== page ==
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Industrial policy
By ERNEST F. HOLLINGS, former U. S. senator

FEBRUARY 2009 -- Our country is in the hands of the Philistines. The Financial Crowd and their economists have taken over the nation from the manufacturers that built a strong economy and wrecked it. Economists are so fixed on their clients' offshoring to China that they refrain from even mentioning offshoring, the nation's greatest loss of jobs. They are fearful that if anything is done to stop the offshoring, China will refuse to finance our budget deficits and their stimulation plan so they back a stimulation plan that creates less jobs than are lost from offshoring.


Two years ago, Alan Blinder, the Princeton economist, estimated that in ten years the United States would lose thirty to forty million jobs to offshoring. That's an average of four million a year. And losing two million jobs in the last four months, Blinder's estimate is on target. The economists' plan, the Obama plan, the House plan, the Senate plan, all plans create at best four million jobs in two years, with less jobs created than are lost.

Economists for years have refused to acknowledge that we're in a trade war started by Japan after World War II. Japan closed its market, subsidized and targeted its export in international trade, selling export at cost and making up the profit in its closed market. China joined in the trade war with a closed market for what it produced domestically, but opened its market for foreign production in exchange for foreign investment, research, technology and production. Of course, China controls its labor, production, and trade with its authoritarian government. Globalization is nothing more than a trade war with production looking for a country cheaper to produce.

The "comparative advantage" in globalization or trade war is no longer productivity, but government. Competition in the trade war market is not company versus company but country versus country. Twenty years ago, China proved the power of economy over the military in foreign affairs when the United States had a resolution adopted in the United Nations to investigate human rights in China after Tiananmen Square. China prevailed on Zaire where it was building a railroad and other friends where it had economic ties in Africa and the Pacific Rim to delay, and there has never been a hearing on China's human rights in the U.N. China is now the superpower in the trade war in which the United States is AWOL.

"We have offshored our ability to defend the country."

-- Ernest F. Hollings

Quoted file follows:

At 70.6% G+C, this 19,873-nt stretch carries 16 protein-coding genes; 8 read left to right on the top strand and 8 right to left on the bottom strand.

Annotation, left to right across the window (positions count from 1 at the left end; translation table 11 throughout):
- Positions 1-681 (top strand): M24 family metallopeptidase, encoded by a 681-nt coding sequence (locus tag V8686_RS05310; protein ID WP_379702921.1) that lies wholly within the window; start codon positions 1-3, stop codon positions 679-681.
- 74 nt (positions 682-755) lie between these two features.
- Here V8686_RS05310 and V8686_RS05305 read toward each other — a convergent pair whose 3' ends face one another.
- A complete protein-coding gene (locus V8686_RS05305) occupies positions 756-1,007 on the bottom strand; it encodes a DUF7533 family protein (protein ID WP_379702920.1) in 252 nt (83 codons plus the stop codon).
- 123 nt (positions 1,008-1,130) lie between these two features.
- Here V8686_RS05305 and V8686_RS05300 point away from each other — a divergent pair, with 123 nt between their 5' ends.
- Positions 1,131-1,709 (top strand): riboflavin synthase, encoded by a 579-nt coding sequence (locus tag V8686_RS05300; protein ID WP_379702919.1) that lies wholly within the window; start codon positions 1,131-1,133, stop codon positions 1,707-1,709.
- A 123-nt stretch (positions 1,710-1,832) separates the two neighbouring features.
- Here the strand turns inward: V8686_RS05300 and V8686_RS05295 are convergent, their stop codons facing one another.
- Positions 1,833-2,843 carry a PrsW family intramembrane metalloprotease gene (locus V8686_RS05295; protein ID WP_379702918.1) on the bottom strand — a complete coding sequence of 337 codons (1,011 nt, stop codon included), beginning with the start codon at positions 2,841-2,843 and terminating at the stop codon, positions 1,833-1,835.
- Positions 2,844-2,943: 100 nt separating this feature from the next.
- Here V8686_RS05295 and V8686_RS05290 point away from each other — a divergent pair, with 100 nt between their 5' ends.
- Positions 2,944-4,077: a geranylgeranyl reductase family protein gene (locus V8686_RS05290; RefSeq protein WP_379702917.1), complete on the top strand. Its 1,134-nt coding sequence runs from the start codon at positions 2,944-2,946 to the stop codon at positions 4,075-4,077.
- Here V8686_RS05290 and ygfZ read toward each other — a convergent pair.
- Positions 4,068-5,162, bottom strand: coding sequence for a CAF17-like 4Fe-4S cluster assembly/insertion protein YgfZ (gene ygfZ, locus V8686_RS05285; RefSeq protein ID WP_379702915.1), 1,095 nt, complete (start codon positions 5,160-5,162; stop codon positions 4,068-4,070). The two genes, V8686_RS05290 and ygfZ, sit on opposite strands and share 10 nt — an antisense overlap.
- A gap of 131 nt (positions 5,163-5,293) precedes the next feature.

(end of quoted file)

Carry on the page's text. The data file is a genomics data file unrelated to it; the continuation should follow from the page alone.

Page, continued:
We're lucky President Obama wants to be a Lincoln. The Civil War pitted those believing strongly in a market with controlled labor (slavery) against those believing in manufacture to sustain a strong democracy. Lincoln believed so strongly in democracy - of, by and for the people - that he put his people to war against his people. Today those believing in offshoring to controlled labor in China are pitted against those that realize that democracy must have a strong manufacture to sustain.

President Obama will have to satisfy both, without war. His task is to develop a limited industrial policy for the United States to compete in globalization. Immediately will be the cries of "industrial policy," "picking winners and losers." The Congress will have to calm down and realize that it has already required an "industrial policy" for domestic trade, with health, safety, environmental and anti-trust requirements. The policy won't be "winners and losers" in foreign trade, but items necessary to our national security. President Obama will have almost as difficult a task as Lincoln. Economists, both conservative and liberal, will oppose anything to plug the hole of offshoring.

Pitted against the President will be the financial world, the big banks, Wall Street, and Corporate America, with all of its entities, coming down on his head, such as the Trilateral Commission, the Conference Board, the World Bank, the Federal Reserve, the Business Roundtable, the National Association of Manufacturers, the National Chamber of Commerce, the Retail Federation of America, the media, etc. To confront globalization and its threat to our economy, President Obama will have to go to the people. He will have to explain that the offshoring of the nation's investment, research, technology, production and jobs - literally the economy - can't continue. The United States has been on a spending binge in the Cold War, the Vietnam War, the Bosnia War, Iraq War, Afghanistan War, Terror War and now the Trade War that has exhausted our economy. And now we have to rebuild.